The bill will be debated this week by the full Missouri senate after receiving a unanimous "yes" vote in committee. Support for the bill goes beyond the American Heart Association. In a March 5 letter to an Anthem executive, which was obtained by the Globe, the executive director of the American Hospital Association expressed concerns about the company's policy and not just with heart attacks, but with other medical emergencies. Thomas P. Nickels, pointed to the story of a Kentucky woman who was billed $12,000 after going to the ER with symptoms that she incorrectly attributed to appendicitis.
The woman, whose story was first reported by Vox, received the same letter as many Anthem patients.
"Emergency room services can be approved ... when a health problem is recent and severe enough that it needs immediate care such as a stroke, heart attack or severe bleeding," reads the letter, which was obtained by the Globe.
Under Anthem's revised policy, the woman's ER visit would have been covered because she received a CT scan and an ultrasound.
Still, Nickels called the policy "dangerous," adding that "Anthem's policy puts the patient in the position of knowing their diagnosis before seeking care."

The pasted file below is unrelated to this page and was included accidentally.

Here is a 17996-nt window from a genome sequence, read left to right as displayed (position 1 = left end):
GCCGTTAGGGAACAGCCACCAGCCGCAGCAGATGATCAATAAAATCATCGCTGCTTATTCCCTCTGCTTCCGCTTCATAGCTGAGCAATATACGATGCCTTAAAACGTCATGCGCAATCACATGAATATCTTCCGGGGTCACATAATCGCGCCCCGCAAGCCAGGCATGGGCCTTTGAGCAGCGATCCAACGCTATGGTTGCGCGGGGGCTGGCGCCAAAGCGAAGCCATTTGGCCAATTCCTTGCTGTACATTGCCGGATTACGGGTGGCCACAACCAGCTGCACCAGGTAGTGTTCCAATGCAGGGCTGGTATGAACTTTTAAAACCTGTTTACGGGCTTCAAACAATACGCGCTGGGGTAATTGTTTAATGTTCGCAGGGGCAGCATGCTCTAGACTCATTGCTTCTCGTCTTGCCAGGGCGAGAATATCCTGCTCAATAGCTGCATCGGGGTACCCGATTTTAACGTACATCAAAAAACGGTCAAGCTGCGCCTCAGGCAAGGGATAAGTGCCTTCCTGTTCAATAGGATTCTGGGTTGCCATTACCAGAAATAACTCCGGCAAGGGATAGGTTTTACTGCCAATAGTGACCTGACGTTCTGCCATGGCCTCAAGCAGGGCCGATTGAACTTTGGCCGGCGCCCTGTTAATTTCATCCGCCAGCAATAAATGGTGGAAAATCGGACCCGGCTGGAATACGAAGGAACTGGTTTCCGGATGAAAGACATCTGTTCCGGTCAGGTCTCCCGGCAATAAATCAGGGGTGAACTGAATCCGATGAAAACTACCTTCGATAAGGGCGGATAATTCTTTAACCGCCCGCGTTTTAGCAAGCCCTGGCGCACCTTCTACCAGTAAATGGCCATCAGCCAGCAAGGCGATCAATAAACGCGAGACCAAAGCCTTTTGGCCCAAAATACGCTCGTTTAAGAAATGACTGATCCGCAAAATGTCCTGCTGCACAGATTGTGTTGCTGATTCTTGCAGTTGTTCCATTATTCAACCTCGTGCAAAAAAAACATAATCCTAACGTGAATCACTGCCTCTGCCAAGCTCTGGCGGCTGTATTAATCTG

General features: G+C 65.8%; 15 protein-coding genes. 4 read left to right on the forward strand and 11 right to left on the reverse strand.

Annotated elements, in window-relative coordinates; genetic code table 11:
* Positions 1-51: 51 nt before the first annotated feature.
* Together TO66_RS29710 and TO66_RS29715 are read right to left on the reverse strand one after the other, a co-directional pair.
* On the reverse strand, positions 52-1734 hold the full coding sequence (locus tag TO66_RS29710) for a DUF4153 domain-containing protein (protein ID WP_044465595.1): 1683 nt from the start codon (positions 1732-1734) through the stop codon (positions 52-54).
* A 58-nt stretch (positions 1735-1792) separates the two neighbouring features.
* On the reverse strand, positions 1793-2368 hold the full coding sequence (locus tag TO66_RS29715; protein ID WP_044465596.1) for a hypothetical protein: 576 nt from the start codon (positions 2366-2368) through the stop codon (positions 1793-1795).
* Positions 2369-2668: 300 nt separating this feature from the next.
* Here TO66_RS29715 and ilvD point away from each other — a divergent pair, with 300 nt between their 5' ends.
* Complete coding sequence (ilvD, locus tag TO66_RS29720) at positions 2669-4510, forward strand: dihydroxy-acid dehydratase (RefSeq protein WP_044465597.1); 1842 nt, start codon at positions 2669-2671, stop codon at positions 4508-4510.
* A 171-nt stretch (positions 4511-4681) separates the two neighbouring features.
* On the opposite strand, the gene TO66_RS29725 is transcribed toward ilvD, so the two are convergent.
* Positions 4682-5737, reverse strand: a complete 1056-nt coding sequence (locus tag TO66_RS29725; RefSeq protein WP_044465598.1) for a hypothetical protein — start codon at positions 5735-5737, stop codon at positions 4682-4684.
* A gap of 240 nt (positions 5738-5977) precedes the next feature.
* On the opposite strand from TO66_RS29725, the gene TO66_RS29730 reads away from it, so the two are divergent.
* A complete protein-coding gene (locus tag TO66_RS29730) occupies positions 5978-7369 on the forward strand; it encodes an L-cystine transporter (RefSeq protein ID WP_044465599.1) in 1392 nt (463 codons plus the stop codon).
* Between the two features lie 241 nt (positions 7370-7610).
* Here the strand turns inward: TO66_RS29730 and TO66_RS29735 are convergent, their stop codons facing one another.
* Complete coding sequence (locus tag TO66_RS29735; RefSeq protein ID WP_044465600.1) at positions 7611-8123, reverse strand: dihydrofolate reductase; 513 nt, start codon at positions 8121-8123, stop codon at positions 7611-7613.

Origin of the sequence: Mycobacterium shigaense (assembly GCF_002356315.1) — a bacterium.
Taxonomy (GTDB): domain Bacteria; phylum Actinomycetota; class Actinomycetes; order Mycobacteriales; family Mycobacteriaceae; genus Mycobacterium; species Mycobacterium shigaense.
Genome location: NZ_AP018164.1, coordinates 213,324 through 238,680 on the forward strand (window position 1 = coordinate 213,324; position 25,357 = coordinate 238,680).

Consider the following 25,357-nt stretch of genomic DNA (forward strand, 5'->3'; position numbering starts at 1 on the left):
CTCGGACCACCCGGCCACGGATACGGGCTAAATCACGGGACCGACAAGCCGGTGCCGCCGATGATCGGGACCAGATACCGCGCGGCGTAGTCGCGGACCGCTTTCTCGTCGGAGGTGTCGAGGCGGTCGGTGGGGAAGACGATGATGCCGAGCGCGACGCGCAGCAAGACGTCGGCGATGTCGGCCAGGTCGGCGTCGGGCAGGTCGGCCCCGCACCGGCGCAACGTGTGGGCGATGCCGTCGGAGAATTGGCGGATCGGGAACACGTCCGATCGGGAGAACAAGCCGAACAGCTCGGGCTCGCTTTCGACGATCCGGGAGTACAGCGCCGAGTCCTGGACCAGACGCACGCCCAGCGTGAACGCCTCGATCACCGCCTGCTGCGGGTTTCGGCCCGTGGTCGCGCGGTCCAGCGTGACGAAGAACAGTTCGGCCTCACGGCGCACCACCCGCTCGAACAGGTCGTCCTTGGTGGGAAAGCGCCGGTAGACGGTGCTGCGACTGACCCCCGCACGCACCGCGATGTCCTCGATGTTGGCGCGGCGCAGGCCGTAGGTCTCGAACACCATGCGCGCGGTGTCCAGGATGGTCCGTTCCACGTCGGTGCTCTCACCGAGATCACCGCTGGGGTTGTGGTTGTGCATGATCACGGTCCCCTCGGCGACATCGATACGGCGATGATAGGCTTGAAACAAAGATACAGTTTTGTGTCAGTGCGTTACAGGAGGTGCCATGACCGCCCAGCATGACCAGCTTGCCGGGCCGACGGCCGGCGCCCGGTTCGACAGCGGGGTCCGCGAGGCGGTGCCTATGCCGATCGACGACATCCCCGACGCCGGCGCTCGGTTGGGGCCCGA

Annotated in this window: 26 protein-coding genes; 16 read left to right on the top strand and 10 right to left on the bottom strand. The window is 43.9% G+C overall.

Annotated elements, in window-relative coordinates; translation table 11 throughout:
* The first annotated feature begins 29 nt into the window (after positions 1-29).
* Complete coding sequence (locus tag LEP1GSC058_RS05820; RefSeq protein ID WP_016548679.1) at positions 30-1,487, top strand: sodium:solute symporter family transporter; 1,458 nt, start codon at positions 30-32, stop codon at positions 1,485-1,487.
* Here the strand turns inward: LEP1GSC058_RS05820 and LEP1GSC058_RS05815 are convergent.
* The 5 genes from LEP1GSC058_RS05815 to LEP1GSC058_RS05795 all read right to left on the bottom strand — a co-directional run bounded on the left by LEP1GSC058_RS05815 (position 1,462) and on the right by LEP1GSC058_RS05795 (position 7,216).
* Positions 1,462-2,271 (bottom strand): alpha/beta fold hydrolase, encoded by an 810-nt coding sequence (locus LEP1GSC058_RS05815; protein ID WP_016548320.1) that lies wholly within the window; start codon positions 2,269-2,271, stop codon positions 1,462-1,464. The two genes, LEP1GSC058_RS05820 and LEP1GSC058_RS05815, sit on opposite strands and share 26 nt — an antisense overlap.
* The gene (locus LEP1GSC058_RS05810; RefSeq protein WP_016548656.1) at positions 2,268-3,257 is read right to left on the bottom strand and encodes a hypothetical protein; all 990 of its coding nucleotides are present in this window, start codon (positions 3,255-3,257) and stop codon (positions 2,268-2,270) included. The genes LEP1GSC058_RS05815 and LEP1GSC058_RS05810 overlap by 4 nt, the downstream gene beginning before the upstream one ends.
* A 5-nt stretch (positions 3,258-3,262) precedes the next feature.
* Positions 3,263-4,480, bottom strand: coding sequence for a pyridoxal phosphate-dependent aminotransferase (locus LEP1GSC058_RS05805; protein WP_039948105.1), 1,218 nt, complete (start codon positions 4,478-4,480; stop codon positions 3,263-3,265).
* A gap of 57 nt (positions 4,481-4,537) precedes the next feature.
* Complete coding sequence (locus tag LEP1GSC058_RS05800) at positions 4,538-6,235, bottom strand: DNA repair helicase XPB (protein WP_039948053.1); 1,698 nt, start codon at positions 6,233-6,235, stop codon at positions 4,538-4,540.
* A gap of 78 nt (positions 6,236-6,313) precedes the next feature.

Jana Smith was 16 when her mother died of a heart attack at the age of 34. Her grandmother died at age 31, and she had an aunt who needed quadruple bypass surgery at age 33.
At 23, Jana visited a cardiologist, who sent her test results to the Mayo Clinic for closer analysis. Today, she is healthy, thanks to cholesterol medications and a regular exercise regimen. She volunteers for the American Heart Association to help patients with heart problems. She notes that heart disease is the leading killer of women in the U.S.
She also points out that that for decades, the American Heart Association has educated the public to take heart attack symptoms seriously, to call 911 and to get immediate medical attention, and she's worried that Anthem's policy will undo all that effort, leading to more preventable deaths.
But she worries that people in her situation won't recognize the problem soon enough, particularly if Anthem's ER policy becomes widespread. During an emergency, she only wants the patents to be concerned about their health, not the bills.
"That's going to deter some people from going to the emergency room," she said. "And even if you're not having a heart attack, there still could be warning signs."
Anthem, a national health insurance company, has rolled out a controversial ER billing policy in Georgia, Missouri, Ohio, Indiana, New Hampshire and Kentucky.
Several Georgia hospitals sued the insurer after it stopped paying for some imaging tests.
In Ohio, as in Missouri, lawmakers are pushing a bill that would outlaw the policy.